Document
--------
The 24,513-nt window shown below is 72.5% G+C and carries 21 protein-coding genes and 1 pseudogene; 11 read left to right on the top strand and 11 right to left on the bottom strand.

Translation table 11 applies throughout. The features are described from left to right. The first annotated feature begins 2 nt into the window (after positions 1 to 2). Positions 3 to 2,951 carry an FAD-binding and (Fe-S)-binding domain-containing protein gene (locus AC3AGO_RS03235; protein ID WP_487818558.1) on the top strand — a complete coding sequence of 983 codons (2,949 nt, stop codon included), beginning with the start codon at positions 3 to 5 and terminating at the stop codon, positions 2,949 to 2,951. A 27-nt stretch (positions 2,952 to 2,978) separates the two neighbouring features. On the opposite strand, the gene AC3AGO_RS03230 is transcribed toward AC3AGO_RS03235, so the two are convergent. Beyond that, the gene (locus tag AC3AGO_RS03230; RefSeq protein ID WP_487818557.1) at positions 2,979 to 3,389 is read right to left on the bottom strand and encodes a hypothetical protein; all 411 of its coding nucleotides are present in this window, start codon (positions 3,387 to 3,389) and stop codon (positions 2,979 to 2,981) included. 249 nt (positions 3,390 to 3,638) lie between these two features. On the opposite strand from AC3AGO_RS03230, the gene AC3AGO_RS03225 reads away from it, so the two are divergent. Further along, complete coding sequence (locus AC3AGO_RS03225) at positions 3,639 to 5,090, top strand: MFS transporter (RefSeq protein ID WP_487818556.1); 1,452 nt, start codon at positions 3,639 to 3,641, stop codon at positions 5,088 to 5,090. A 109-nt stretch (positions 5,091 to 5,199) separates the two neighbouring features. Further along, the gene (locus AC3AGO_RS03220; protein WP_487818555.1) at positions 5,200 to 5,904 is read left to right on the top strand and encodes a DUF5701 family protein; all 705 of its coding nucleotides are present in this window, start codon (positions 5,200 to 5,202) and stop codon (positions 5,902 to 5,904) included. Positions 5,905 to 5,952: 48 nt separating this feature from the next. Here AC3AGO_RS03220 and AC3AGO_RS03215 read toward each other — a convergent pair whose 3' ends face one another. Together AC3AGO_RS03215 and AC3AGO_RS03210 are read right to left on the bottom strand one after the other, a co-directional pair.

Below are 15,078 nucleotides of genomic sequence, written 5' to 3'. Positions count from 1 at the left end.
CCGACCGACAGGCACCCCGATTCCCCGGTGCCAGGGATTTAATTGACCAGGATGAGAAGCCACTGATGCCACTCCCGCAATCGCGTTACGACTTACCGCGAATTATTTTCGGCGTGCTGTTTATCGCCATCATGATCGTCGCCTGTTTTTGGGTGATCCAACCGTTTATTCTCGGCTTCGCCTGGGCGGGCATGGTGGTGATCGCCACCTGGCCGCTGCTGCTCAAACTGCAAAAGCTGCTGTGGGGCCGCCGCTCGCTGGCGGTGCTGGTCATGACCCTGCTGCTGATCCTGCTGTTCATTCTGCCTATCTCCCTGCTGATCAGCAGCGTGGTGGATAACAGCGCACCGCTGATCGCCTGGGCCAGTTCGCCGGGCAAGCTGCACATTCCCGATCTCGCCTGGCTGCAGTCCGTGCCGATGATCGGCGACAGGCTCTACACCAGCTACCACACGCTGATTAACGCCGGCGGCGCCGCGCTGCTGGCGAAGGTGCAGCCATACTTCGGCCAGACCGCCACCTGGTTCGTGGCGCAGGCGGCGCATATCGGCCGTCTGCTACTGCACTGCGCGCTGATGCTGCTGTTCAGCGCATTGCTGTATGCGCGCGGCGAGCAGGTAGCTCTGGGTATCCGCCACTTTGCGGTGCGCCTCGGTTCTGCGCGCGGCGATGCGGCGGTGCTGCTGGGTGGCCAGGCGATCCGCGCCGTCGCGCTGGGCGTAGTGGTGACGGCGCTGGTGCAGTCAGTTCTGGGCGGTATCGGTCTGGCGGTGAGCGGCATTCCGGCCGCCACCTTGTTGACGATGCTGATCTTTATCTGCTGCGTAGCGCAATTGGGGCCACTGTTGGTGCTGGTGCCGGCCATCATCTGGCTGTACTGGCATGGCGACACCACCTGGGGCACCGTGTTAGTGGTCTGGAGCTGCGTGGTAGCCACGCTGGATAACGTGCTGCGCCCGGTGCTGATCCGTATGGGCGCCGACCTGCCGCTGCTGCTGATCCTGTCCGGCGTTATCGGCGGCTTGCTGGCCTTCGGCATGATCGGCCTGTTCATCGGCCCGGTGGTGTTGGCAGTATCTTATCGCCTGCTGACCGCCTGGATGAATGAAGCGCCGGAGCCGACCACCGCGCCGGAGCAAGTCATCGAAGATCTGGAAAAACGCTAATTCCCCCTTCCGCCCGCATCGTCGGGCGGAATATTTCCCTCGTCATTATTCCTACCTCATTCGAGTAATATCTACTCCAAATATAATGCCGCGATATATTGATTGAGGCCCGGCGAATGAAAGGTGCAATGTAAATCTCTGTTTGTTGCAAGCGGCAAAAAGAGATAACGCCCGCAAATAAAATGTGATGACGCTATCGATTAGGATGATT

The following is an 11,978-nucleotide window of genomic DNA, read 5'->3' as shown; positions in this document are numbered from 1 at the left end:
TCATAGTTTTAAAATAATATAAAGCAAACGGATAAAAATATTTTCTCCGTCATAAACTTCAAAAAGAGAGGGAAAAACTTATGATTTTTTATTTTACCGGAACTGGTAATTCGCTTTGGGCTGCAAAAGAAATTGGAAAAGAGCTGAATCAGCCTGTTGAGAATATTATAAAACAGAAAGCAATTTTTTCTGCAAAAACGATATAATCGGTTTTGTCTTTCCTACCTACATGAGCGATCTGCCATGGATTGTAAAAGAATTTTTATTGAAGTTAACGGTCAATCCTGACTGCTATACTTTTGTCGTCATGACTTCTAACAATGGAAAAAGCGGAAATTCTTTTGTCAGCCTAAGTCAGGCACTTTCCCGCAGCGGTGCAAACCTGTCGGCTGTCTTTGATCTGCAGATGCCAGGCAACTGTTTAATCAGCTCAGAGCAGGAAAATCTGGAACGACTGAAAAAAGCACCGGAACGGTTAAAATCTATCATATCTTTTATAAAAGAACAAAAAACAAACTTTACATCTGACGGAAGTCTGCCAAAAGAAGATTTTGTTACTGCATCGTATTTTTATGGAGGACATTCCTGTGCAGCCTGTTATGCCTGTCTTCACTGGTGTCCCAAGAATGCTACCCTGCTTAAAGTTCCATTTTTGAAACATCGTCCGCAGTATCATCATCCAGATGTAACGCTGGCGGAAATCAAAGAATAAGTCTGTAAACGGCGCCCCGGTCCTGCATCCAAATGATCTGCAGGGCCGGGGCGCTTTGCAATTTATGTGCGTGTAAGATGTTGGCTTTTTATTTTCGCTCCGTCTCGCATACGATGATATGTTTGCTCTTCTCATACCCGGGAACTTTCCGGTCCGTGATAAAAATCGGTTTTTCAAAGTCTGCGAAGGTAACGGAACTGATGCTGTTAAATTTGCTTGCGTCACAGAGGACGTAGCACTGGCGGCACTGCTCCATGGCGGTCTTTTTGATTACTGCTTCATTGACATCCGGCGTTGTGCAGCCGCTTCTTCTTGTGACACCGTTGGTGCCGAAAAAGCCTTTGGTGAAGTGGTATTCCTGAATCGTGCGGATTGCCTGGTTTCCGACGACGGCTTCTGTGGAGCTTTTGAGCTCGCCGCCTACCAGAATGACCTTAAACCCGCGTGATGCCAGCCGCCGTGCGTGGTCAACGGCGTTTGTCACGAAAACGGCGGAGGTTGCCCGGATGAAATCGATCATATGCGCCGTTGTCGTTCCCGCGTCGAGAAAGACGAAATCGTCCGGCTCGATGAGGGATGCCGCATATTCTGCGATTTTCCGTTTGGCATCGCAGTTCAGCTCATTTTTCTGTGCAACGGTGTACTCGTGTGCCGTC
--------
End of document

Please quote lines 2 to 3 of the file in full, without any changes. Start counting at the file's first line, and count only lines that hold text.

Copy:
Translation table 11 applies throughout. The features are described from left to right. The first annotated feature begins 2 nt into the window (after positions 1 to 2). Positions 3 to 2,951 carry an FAD-binding and (Fe-S)-binding domain-containing protein gene (locus AC3AGO_RS03235; protein ID WP_487818558.1) on the top strand — a complete coding sequence of 983 codons (2,949 nt, stop codon included), beginning with the start codon at positions 3 to 5 and terminating at the stop codon, positions 2,949 to 2,951. A 27-nt stretch (positions 2,952 to 2,978) separates the two neighbouring features. On the opposite strand, the gene AC3AGO_RS03230 is transcribed toward AC3AGO_RS03235, so the two are convergent. Beyond that, the gene (locus tag AC3AGO_RS03230; RefSeq protein ID WP_487818557.1) at positions 2,979 to 3,389 is read right to left on the bottom strand and encodes a hypothetical protein; all 411 of its coding nucleotides are present in this window, start codon (positions 3,387 to 3,389) and stop codon (positions 2,979 to 2,981) included. 249 nt (positions 3,390 to 3,638) lie between these two features. On the opposite strand from AC3AGO_RS03230, the gene AC3AGO_RS03225 reads away from it, so the two are divergent. Further along, complete coding sequence (locus AC3AGO_RS03225) at positions 3,639 to 5,090, top strand: MFS transporter (RefSeq protein ID WP_487818556.1); 1,452 nt, start codon at positions 3,639 to 3,641, stop codon at positions 5,088 to 5,090. A 109-nt stretch (positions 5,091 to 5,199) separates the two neighbouring features. Further along, the gene (locus AC3AGO_RS03220; protein WP_487818555.1) at positions 5,200 to 5,904 is read left to right on the top strand and encodes a DUF5701 family protein; all 705 of its coding nucleotides are present in this window, start codon (positions 5,200 to 5,202) and stop codon (positions 5,902 to 5,904) included. Positions 5,905 to 5,952: 48 nt separating this feature from the next. Here AC3AGO_RS03220 and AC3AGO_RS03215 read toward each other — a convergent pair whose 3' ends face one another. Together AC3AGO_RS03215 and AC3AGO_RS03210 are read right to left on the bottom strand one after the other, a co-directional pair.

Below are 15,078 nucleotides of genomic sequence, written 5' to 3'. Positions count from 1 at the left end.